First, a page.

Another solution is to focus on the design of the garment. Several inventions provide a means for attaching a breast form prosthesis to a garment. U.S. Pat. No. 3,701,168 to Balow (1972) discloses a brassiere with an integral pocket for holding a breast form prosthesis. U.S. Pat. No. 4,185,332 to Jahnig (1980) and U.S. Pat. No. 6,604,983 to Denn (2003) disclose slings with an incorporated pocket to receive a breast form prosthesis. U.S. Pat. No. 4,363,144 to Goad (1982) discloses a bra with fasteners on the inside of the cup for attaching a breast form prosthesis. U.S. Pat. No. 6,156,065 to Eaton (2000) discloses a bra with a panel sewn to the bottom edge of the cup. The panel folds upward to create a pocket to hold the prosthesis. The panel is held closed by tabs with hook and loop material that attach to points on the bra. U.S. Pat. No. 3,950,792 to Williams (1976) discloses an attachment to a bra for the concealment of scar tissue and support of a breast form. This attachment is intended to be incorporated during manufacture of the bra. All of these patents disclose specialty garments that may only be produced in limited quantities. This increases the cost of manufacture and, because the patient typically maintains a collection of bras, significantly increases the cost to the patient. Another problem with many of these garments is appearance. The apparatus or extra material required by the prosthesis creates a visually unbalanced or unnatural appearance.
This unnatural appearance may be seen in devices like that disclosed in U.S. Pat. No. 6,168,497 to Edmond (2001). The Edmond patent discloses a bra that has loop material affixed to the inside of the cup. This loop material bonds to hook material affixed to the front of a pouch. The pouch is designed to receive and support the prosthesis. Thus, the pocket holding the prosthesis is held in place against the cup of the bra. The problems with this invention are, again, the specialization or alteration of the bra or garment and the unsightly bulges created by the discontinuous placement of the hook and loop material.
Bosom Buddy® from B & B Company of Boise, Id. incorporates a sleeve that may be filled with individual pillows. The sleeve is placed between the patient's torso and the brassiere. This device relies on compression to maintain its position which significantly compromises the positional stability of units used by active patients. Furthermore, the individual pillows, while decreasing costs, do not provide the superior shape and rigidity of a shaped silicone breast form.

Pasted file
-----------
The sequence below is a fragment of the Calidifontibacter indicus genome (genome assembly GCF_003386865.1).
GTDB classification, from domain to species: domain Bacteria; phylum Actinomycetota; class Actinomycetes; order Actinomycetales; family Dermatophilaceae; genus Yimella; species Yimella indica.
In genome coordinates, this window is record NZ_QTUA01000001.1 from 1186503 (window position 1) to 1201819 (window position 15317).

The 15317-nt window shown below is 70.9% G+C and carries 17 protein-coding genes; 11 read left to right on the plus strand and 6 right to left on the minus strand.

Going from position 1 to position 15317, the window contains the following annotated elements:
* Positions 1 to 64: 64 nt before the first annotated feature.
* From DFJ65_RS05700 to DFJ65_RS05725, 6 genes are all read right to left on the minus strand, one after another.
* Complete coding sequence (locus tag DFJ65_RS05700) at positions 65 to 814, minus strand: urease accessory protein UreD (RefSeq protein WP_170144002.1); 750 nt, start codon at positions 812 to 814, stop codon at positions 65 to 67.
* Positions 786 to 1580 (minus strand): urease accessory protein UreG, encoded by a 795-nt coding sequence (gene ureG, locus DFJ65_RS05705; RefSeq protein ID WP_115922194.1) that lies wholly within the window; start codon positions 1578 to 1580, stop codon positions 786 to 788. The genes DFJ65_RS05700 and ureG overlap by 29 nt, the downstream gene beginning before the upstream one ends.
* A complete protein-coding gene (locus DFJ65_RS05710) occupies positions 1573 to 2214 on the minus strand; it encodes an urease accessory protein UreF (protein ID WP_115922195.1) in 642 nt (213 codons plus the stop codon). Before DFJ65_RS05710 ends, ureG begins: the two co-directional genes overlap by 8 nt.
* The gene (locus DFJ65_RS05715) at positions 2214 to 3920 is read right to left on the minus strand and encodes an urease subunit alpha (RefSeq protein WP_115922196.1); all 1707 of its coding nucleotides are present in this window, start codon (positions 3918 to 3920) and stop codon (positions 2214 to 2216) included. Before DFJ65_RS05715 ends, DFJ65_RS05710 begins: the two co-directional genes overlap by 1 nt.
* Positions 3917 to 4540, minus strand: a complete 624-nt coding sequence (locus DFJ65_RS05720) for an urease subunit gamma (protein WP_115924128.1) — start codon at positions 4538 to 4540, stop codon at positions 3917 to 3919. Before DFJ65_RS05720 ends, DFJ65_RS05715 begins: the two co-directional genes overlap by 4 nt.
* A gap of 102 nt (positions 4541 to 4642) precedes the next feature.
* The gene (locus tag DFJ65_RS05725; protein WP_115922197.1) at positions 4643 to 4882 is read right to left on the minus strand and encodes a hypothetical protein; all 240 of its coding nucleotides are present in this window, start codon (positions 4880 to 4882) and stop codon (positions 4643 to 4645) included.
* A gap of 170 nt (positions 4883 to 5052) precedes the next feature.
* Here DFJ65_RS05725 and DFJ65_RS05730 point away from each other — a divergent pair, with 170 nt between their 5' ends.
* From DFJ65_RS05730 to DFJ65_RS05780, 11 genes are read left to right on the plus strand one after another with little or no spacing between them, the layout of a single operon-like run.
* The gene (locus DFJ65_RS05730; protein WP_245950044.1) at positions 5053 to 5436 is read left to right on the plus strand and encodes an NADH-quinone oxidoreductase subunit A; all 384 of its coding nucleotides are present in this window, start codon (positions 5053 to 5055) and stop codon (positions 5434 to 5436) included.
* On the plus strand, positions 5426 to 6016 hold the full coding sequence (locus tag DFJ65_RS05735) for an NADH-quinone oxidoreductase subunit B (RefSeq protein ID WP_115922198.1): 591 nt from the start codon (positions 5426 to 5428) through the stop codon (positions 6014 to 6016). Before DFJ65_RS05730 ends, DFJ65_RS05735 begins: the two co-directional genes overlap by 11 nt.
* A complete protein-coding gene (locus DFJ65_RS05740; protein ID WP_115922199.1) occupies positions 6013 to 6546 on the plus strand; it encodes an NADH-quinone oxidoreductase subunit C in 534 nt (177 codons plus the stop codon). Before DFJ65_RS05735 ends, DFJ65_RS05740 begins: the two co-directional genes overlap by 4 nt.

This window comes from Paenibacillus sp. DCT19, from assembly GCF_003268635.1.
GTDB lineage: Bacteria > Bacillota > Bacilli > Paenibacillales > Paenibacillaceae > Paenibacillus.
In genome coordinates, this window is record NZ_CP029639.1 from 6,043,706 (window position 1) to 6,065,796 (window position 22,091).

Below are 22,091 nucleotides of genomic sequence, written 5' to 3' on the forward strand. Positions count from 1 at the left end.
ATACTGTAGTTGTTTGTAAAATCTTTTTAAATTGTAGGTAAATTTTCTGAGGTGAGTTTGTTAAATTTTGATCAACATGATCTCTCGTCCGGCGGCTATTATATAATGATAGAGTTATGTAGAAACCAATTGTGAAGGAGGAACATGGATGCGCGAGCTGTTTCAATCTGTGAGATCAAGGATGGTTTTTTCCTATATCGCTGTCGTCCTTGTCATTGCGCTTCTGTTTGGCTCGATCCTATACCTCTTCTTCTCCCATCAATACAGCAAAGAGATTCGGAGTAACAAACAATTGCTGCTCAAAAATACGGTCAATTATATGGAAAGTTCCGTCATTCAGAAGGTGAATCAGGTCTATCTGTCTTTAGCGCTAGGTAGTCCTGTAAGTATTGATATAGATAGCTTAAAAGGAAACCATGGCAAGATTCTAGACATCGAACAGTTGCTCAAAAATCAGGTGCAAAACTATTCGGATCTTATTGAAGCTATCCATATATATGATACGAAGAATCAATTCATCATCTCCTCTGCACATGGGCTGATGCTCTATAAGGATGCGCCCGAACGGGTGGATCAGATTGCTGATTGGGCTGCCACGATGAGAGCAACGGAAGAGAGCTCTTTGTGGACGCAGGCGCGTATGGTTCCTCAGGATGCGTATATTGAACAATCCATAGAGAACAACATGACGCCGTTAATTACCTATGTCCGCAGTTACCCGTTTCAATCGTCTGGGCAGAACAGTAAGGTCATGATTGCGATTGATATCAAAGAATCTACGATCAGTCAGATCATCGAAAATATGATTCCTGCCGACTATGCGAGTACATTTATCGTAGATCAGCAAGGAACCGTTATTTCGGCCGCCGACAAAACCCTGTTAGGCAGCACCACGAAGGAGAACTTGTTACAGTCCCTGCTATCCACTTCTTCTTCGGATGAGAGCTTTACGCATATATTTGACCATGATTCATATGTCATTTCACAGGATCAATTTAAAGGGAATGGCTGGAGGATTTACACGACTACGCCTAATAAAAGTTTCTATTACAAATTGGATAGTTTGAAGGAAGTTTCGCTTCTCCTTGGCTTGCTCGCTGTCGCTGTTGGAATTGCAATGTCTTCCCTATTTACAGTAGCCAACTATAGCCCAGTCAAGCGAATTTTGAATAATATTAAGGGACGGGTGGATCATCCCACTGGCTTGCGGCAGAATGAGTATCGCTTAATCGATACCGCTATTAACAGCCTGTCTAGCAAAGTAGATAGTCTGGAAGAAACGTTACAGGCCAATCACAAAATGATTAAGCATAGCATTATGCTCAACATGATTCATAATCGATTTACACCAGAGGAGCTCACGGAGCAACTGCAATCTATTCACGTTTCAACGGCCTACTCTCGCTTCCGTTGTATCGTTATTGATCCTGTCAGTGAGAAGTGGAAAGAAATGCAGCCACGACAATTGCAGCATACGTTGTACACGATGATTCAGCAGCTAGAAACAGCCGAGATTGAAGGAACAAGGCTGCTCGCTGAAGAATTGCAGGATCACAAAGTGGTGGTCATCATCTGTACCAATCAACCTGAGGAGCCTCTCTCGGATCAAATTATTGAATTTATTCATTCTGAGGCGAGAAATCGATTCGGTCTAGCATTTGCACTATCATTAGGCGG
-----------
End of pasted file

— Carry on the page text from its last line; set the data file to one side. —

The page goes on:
The present invention offers patients a means for using a breast form prosthesis with readily available bras and undergarments without having the prosthesis physically attached to the patient's torso. The invention eliminates the costs associated with specialty or altered undergarments. The invention also eliminates the unsightly formations associated with flaps or hook and loop attachments to the brassiere cup.
The invention disclosed herein exhibits several novel and unique advantages over the prior art. Several prior art alternatives exhibit one or more of these characteristics, but none provide all of these advantages.
(a) This single device may be used with several different bras and undergarments, thus eliminating the cost of multiple specialty bras.
(b) The invention allows for the use of a properly weighted and attractive external silicone breast prosthesis while creating a comfortable and breathable layer between the prosthesis and the patient's skin.
(c) The use of an anti-skid material allows the prosthesis to maintain its position relative to the bra and properly weights the bra to prevent the bra from abnormally shifting.
(d) The pocket formed by permanently attaching the front panel to the back panel(s) creates a secure pocket for the placement of the breast form.
(e) This device is inexpensive to manufacture and provides the patient with a significantly lower overall cost than any existing alternative.
This patent application discloses an enclosure designed to comfortably hold a breast form prosthesis between the torso of a mastectomy patient and the cup of their bra or undergarment. The forward surface of the enclosure exhibits anti-skid material, preventing the enclosure from moving relative to the bra cup.
1. Front Cover
2. Back Panels
4. Opening (for receipt of breast form)
The Front Cover (1) of
Although the description above contains many specificities, these should not be construed as limiting the scope of the invention. Thus, the scope of the invention should be determined by the appended claims and their legal equivalents, rather than by the examples given.